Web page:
This paper exploited the potential of the wavelet analysis in resolving beach bacteria concentration and candidate explanatory variables across multiple time scales with temporal information preserved. The wavelet transform of E. coli concentration and its explanatory variables observed at Huntington Beach, Ohio in 2006 exhibited well-defined patterns of different time scales, phases, and durations, which cannot be clearly shown in conventional time-domain analyses. If linear regression modeling is to be used for the ease of implementation and interpretation,the wavelet-transformed regression model reveals that low model residual can be realized through matching major patterns and their phase angles between E. coli concentration and its explanatory variables. The property of pattern matching for linear regression models can be adopted as a criterion for choosing useful predictors, while phase matching further explains why intuitively good variables such as wave height and onshore wind speed were excluded from the optimal models by model selection processes in Frick et al. (Environ. Sci. Technol. 2008, 42,4818-4824). The phase angles defined by the wavelet analysis in the time-frequency domain can help identify the physical processes and interactions occurring between bacteria concentration and its explanatory variables. It was deduced, for this particular case, that wind events resulted in elevated E. coli concentration, wave height, and turbidity at the beach with a periodicity of 7-8 days. Wind events also brought about increased beach bacteria concentrations through large-scale current circulations in the lake with a period of 21 days. The time length for linear regression models with statistical robustness can also be deduced from the periods of the major patterns in bacteria concentration and explanatory variables, which explains and supplements the modeling efforts performed in (1).

  3. Unawareness of motor phenoconversion in Huntington disease.

    Science.gov (United States)

    McCusker, Elizabeth A; Gunn, David G; Epping, Eric A; Loy, Clement T; Radford, Kylie; Griffith, Jane; Mills, James A; Long, Jeffrey D; Paulsen, Jane S

    2013-09-24

    To determine whether Huntington disease (HD) mutation carriers have motor symptoms (complaints) when definite motor onset (motor phenoconversion) is diagnosed and document differences between the groups with and without unawareness of motor signs. We analyzed data from 550 HD mutation carriers participating in the multicenter PREDICT-HD Study followed through the HD prodrome. Data analysis included demographics, the Unified Huntington's Disease Rating Scale (UHDRS) and the Participant HD History of symptoms, self-report of progression, and cognitive, behavioral, and imaging measures. Unawareness was identified when no motor symptoms were self-reported but when definite motor HD was diagnosed. Of 38 (6.91%) with onset of motor HD, almost half (18/38 = 47.36%) had no motor symptoms despite signs of disease on the UHDRS motor rating and consistent with unawareness. A group with motor symptoms and signs was similar on a range of measures to the unaware group. Those with unawareness of HD signs reported less depression. Patients with symptoms had more striatal atrophy on imaging measures. Only half of the patients with newly diagnosed motor HD had motor symptoms. Unaware patients were less likely to be depressed. Self-report of symptoms may be inaccurate in HD at the earliest stage.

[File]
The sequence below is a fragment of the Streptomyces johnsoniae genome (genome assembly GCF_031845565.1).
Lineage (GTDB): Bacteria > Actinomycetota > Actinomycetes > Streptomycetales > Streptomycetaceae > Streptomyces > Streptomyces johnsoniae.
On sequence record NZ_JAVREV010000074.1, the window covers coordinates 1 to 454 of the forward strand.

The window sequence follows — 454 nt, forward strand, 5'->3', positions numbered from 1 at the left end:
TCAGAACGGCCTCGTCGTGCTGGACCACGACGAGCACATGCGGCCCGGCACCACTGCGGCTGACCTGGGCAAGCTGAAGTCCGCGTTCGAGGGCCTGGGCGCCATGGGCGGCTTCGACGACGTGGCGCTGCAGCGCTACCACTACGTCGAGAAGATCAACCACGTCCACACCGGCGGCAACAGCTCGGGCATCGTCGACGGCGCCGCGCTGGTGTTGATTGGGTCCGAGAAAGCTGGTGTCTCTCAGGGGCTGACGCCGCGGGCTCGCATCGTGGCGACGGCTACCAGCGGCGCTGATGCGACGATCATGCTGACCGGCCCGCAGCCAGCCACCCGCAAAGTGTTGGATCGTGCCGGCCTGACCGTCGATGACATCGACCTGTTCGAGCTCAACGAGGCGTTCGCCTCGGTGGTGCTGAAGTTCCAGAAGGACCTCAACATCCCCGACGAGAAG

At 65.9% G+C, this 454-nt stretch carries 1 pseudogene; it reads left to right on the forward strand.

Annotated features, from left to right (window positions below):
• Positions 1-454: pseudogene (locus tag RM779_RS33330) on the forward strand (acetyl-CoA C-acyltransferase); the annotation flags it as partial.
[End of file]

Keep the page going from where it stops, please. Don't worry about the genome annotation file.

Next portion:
4. High Protein Diet and Huntington's Disease.

    Directory of Open Access Journals (Sweden)

    Chiung-Mei Chen

    Full Text Available Huntington's disease (HD is a neurodegenerative disorder caused by the huntingtin (HTT gene with expanded CAG repeats. In addition to the apparent brain abnormalities, impairments also occur in peripheral tissues. We previously reported that mutant Huntingtin (mHTT exists in the liver and causes urea cycle deficiency. A low protein diet (17% restores urea cycle activity and ameliorates symptoms in HD model mice. It remains unknown whether the dietary protein content should be monitored closely in HD patients because the normal protein consumption is lower in humans (~15% of total calories than in mice (~22%. We assessed whether dietary protein content affects the urea cycle in HD patients. Thirty HD patients were hospitalized and received a standard protein diet (13.7% protein for 5 days, followed by a high protein diet (HPD, 26.3% protein for another 5 days. Urea cycle deficiency was monitored by the blood levels of citrulline and ammonia. HD progression was determined by the Unified Huntington's Disease Rating Scale (UHDRS. The HPD increased blood citrulline concentration from 15.19 μmol/l to 16.30 μmol/l (p = 0.0378 in HD patients but did not change blood ammonia concentration. A 2-year pilot study of 14 HD patients found no significant correlation between blood citrulline concentration and HD progression. Our results indicated a short period of the HPD did not markedly compromise urea cycle function. Blood citrulline concentration is not a reliable biomarker of HD progression.

  5. Web traffic and firm performance

    DEFF Research Database (Denmark)

    Farooq, Omar; Aguenaou, Samir

    2013-01-01